Praising a dish they really liked. The food is on the table because someone slaved in the kitchen to make it. It could be the cook, the mother or the father. A word of praise for a food item never goes amiss and if you are like me, you will go a step further and remember what a particular child had really liked and then pack some more for him or her in your child’s school lunch box next time. My son even tells the host mother to share the recipe of an item that’s new for him and that he has really enjoyed eating!
Children often like to experiment in the kitchen when they stay over with each other. If your child is planning to cook or bake at his/her friend’s house, do remind him/her to clear up the mess too! While following kitchen safety rules is of utmost importance, cleaning up is a large part of culinary fun… I still remember my daughter’s friend who even mopped up the kitchen sill without being asked or told to, after baking ‘brownies in a cup’ in our house! She simply looked around for the sponge without making a fuss and efficiently cleaned up. I made it a point to mention this to her mother the next time I met her, saying I hoped my own daughter had learnt a lesson or two.
This one is the toughest of them all! No one expects a spic and span room when a handful of teenagers are crammed into it for the weekend but you can tell your child to try! Clothes that have been used can be put away in a laundry bag to take home to wash, instead of being flung all over the room. It takes a minute to fold your own blanket and plump up and straighten the pillow you have used. If there are lesser things on the floor and bed, there’s more place for you and your friends, is what I always say!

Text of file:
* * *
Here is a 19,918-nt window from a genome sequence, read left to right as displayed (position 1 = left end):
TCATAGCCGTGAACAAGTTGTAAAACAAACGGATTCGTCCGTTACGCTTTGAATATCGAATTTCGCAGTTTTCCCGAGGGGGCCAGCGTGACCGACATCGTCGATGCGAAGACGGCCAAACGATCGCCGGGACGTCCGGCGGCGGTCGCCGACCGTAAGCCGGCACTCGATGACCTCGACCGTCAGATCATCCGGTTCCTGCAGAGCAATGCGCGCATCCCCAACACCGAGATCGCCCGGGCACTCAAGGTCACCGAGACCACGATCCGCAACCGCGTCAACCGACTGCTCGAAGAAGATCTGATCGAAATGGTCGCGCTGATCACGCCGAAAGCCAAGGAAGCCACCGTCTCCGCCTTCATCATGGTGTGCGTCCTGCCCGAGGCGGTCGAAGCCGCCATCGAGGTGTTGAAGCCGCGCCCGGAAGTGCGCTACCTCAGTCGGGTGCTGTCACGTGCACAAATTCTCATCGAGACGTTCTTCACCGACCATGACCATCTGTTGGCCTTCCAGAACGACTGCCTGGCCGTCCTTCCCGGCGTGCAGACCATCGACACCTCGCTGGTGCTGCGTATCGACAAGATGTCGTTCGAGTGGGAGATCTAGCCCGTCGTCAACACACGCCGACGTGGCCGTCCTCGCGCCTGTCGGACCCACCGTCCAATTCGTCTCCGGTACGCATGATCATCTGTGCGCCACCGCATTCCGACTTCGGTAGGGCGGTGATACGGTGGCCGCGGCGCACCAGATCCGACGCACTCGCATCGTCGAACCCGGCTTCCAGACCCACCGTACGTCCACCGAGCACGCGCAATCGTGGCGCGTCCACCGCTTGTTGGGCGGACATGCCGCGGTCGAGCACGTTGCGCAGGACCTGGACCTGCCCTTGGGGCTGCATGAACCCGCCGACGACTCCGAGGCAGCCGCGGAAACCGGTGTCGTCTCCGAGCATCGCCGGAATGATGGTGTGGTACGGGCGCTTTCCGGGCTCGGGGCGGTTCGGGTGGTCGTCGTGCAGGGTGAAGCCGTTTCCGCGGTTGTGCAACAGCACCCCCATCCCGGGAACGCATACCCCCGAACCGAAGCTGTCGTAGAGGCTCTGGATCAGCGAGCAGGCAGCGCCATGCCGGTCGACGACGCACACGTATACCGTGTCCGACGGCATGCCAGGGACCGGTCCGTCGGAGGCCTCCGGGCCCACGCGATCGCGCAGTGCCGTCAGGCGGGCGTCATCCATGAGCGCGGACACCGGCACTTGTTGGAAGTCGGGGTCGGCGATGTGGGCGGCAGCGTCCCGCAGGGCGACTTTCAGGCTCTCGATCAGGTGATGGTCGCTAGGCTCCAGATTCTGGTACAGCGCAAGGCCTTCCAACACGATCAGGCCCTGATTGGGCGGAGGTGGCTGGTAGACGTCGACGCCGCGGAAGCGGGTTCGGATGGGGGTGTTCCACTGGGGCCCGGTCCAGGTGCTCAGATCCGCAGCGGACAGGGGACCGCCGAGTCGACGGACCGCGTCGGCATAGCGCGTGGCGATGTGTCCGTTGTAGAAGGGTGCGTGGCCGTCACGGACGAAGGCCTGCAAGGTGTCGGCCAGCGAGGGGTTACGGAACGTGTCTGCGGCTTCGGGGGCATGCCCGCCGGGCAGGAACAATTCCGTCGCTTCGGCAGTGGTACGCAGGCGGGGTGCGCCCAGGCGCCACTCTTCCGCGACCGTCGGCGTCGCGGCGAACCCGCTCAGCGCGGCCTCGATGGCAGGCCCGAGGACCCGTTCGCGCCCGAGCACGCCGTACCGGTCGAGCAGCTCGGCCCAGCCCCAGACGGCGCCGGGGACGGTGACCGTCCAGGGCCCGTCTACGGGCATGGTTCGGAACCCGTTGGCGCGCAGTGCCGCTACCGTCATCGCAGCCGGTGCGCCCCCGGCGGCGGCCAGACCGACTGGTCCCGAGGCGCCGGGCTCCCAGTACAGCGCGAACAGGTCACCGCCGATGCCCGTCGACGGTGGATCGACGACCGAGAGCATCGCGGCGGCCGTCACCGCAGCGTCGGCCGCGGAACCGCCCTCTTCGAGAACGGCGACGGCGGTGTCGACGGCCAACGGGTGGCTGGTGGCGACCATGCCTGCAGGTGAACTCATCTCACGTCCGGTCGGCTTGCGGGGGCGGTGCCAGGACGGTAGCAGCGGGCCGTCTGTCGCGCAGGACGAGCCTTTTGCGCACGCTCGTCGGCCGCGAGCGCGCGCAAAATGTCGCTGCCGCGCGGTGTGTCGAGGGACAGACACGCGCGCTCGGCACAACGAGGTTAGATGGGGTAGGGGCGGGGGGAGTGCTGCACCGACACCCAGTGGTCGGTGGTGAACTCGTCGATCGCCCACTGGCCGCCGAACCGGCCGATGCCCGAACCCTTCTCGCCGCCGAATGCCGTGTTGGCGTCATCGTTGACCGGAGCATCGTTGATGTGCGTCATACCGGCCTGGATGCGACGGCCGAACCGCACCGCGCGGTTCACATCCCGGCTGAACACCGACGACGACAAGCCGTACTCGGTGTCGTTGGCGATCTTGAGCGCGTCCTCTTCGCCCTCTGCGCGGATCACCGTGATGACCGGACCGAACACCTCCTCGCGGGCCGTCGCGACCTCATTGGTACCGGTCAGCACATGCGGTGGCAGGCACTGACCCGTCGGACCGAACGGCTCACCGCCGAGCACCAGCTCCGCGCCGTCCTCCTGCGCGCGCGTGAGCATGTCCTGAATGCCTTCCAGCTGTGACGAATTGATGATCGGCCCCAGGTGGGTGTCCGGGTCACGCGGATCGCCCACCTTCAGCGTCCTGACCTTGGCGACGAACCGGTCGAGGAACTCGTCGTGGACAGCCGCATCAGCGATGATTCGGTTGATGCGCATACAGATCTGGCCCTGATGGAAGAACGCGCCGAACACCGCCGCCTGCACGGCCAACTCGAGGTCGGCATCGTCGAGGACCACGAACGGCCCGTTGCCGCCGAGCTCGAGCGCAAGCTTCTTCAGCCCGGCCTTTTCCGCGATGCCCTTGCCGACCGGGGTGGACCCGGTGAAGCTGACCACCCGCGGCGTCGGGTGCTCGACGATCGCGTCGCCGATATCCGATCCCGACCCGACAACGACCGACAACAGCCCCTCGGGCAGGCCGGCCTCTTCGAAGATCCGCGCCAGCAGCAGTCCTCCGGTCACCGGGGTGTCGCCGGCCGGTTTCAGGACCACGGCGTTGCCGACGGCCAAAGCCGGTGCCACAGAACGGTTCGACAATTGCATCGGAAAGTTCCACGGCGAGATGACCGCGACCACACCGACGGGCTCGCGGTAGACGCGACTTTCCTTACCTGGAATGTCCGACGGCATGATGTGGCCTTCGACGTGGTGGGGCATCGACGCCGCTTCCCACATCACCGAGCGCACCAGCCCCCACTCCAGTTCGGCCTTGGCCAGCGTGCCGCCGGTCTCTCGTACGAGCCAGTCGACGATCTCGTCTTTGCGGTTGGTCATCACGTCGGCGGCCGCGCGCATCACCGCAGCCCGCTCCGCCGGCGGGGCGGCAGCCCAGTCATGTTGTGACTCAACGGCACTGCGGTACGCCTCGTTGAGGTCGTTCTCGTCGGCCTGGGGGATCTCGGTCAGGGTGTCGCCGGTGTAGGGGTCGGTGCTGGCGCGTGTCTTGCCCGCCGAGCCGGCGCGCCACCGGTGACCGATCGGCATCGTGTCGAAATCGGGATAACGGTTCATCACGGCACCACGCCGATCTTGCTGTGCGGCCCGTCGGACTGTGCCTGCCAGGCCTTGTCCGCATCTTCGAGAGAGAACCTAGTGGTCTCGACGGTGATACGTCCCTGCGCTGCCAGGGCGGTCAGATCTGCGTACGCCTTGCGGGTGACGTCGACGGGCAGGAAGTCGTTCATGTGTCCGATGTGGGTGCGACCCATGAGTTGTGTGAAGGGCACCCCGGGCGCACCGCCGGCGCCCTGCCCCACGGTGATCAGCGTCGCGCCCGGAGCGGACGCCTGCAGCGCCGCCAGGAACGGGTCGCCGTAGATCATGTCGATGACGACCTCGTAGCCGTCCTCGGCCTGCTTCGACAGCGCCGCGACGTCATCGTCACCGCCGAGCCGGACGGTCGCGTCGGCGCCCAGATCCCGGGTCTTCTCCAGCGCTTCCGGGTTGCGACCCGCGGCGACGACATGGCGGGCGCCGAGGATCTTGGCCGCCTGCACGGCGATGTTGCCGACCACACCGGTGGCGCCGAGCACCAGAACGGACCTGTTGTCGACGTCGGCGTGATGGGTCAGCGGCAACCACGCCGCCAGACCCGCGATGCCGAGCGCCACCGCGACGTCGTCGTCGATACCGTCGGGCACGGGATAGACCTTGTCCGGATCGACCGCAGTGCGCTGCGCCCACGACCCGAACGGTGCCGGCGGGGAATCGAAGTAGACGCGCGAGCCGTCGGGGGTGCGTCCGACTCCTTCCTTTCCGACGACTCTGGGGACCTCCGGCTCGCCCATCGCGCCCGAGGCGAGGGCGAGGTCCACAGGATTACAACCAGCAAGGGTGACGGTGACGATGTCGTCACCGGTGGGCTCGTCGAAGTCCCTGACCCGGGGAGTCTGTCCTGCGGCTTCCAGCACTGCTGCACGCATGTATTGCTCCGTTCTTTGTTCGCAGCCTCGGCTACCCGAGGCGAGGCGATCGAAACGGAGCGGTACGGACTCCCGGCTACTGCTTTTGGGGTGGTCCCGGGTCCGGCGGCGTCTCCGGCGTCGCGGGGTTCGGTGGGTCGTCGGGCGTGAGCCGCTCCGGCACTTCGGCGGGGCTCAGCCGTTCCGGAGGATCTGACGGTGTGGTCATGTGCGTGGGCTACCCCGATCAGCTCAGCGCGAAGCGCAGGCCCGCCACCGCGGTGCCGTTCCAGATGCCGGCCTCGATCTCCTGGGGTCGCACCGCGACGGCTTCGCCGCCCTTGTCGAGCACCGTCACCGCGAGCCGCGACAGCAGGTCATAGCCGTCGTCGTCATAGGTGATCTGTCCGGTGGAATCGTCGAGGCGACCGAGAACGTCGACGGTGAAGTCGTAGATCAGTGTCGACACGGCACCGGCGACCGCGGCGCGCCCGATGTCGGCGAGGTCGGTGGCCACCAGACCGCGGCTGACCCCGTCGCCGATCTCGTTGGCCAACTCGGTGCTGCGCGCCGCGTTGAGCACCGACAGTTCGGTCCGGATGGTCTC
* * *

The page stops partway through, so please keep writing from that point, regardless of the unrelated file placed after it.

Not all children notice their surroundings but artistic children like my daughter have an eye for décor and they certainly do. Encourage them to praise the layout of the house or garden if they have liked it, or admire certain curios that may be displayed around their house. A heartfelt word of praise is always welcome, as everyone is house proud! Again, you can best lead by example, as such things cannot really be taught…
Last but not least… Teach your child to pack everything properly when it is time to go home! It’s troublesome for both, you and the host family, if you have to call up and ask them to look for such and such item that seems to have been left behind. And trust me there’s nothing more irritating than having to drive back ALL the way because your daughter forgot a critical item like her contact lens fluid at her friend’s place! Been there, done that…
As a final gesture, it’s nice to message the hostess and thank her for having your child over and that you hope you can reciprocate soon. And if your child actually does follow everything I’ve outlined above, don’t be surprised if you get a message singing paeans of praise for your child, even before he or she has reached home!
Meet Anupama – An archaeologist by qualification, an educational entrepreneur by profession, a linguist by inclination, a writer by vocation! I am a mother of a teen and a young adult. Currently based in Kenya due to my husband’s job, I manage my Academy in my home town Pune from across the ocean and continue teaching on Skype. To know about my life in Nairobi, memories from India and anything and everything that touches a chord with me, do read my blog: www.kenyankronikals.blogspot.com